The danger of a major accident for the “Challenger” space shuttle was estimated by a Bayesian analysis in 1983 as 1 in 35. The official NASA estimate at the time was an incredible 1 in 100,000. In January 1986, during the twenty-fifth launch, the Challenger exploded, killing all seven crew members.

In May 2009, on a flight from Rio de Janeiro to Paris, Air France Flight AF447 crashed into the Atlantic Ocean. Bayesian analysis played a crucial role in the location of the flight recorders and the recovery of the bodies of passengers and crew.

Bayes’ Rule

Bayes’ Rule transformed probability from a statement of relative frequency into a measure of informed belief. In its simplest form the rule, devised in the 1740s by the Reverend Thomas Bayes, tells us how to calculate an updated assessment of probability in the light of new evidence.

We start with a prior degree of certainty. New data then makes this more or less likely. Bayes Rule gives the “likelihood ratio” that multiplies the prior value to give an updated or posterior value.  We can write Bayes’ rule symbolically as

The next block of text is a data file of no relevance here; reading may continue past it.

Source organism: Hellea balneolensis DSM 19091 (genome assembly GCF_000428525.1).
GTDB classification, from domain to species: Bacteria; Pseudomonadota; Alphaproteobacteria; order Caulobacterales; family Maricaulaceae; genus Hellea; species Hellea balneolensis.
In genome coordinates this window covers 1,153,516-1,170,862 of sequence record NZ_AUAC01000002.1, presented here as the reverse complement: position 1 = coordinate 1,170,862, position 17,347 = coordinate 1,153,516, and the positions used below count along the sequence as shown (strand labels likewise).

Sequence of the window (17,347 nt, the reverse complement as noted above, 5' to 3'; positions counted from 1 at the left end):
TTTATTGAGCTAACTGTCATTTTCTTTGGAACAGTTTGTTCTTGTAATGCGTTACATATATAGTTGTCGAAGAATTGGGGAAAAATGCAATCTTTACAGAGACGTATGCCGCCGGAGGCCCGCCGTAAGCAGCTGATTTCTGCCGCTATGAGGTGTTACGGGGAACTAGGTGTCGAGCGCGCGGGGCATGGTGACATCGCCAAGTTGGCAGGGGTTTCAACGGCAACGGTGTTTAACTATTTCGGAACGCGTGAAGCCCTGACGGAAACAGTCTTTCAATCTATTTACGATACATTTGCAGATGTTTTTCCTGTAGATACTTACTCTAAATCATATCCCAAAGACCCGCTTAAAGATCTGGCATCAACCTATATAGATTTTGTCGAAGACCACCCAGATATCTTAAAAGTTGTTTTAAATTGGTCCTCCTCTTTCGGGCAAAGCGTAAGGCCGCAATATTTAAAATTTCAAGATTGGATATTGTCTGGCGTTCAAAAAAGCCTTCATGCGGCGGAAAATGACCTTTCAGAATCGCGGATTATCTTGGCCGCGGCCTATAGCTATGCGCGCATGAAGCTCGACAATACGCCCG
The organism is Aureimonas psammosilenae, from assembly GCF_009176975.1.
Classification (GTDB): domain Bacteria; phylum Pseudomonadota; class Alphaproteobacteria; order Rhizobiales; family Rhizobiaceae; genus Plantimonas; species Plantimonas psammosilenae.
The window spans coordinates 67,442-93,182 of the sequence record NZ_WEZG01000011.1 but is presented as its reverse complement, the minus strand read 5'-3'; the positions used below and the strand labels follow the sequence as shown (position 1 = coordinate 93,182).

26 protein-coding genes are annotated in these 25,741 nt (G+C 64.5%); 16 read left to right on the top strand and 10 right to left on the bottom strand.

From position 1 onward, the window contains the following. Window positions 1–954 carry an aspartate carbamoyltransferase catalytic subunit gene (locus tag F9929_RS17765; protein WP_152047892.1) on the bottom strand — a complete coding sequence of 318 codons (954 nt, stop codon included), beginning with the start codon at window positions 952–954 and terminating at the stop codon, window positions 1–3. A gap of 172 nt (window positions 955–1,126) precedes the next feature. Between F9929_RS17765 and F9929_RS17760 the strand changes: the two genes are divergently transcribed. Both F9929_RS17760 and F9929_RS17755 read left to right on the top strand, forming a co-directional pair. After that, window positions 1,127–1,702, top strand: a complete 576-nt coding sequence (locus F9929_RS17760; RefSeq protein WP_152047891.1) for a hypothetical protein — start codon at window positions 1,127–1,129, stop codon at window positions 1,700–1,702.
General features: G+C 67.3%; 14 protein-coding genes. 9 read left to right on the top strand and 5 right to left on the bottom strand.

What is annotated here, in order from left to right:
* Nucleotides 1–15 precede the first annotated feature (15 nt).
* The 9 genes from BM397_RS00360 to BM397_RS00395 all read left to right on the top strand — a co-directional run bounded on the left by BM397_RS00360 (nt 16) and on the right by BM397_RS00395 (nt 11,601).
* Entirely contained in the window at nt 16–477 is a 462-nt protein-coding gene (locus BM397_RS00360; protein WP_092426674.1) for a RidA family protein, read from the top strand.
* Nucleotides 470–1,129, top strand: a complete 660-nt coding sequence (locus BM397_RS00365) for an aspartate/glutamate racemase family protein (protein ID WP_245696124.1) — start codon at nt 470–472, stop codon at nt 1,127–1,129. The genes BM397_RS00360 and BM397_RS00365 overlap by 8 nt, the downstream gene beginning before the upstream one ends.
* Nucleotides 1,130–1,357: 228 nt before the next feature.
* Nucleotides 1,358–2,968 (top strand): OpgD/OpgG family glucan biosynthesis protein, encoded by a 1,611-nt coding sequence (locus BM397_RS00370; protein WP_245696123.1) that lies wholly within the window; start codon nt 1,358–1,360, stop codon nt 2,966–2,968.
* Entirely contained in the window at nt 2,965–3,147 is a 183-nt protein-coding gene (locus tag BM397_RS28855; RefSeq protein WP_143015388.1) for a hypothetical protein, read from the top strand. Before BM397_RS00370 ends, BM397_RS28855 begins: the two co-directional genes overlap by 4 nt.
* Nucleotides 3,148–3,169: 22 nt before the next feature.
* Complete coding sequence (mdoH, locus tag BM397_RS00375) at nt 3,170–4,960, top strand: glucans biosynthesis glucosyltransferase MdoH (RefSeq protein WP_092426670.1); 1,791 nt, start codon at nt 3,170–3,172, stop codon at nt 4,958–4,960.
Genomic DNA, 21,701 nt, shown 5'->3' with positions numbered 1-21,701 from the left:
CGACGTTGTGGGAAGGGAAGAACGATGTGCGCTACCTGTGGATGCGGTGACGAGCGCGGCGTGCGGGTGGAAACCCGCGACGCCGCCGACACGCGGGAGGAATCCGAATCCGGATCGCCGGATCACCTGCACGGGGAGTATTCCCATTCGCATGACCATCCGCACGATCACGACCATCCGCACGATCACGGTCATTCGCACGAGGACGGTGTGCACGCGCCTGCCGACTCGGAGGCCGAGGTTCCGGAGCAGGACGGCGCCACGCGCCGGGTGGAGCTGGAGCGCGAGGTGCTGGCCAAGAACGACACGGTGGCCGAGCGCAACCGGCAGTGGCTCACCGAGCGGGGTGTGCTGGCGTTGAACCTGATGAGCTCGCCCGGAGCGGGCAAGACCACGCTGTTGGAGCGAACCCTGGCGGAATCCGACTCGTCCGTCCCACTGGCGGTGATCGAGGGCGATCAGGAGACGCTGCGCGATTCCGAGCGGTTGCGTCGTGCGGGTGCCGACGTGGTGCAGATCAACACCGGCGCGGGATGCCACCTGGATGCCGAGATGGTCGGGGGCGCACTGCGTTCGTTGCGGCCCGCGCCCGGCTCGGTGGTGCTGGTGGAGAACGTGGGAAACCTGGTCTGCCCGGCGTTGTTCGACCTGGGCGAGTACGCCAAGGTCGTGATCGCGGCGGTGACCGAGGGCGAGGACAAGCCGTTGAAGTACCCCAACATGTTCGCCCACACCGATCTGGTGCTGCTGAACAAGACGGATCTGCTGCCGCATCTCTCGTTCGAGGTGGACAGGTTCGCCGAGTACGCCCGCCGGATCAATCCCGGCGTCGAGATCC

\displaystyle P(A|B) = \left[ \frac{P(A)}{P(B)} \right] P(B|A)

The rule should really be named in honour of Laplace, who formulated the key ideas and expressed them in clear mathematical notation. But many years of usage compel us to credit Laplace’s achievements to Bayes.

Long-running Controversy

Despite spectacular successes, Bayesian methods have been the focus of major controversy and their acceptance has been slow and tortuous. Through most of the twentieth century, the academic community eschewed Bayesian ideas and derided practitioners who applied them.

The nub of the controversy was that the probability using Bayesian methods depends on prior opinion. When data is scarce, this yields a subjective rather than objective assessment. When information is scarce, subjective opinions may differ widely.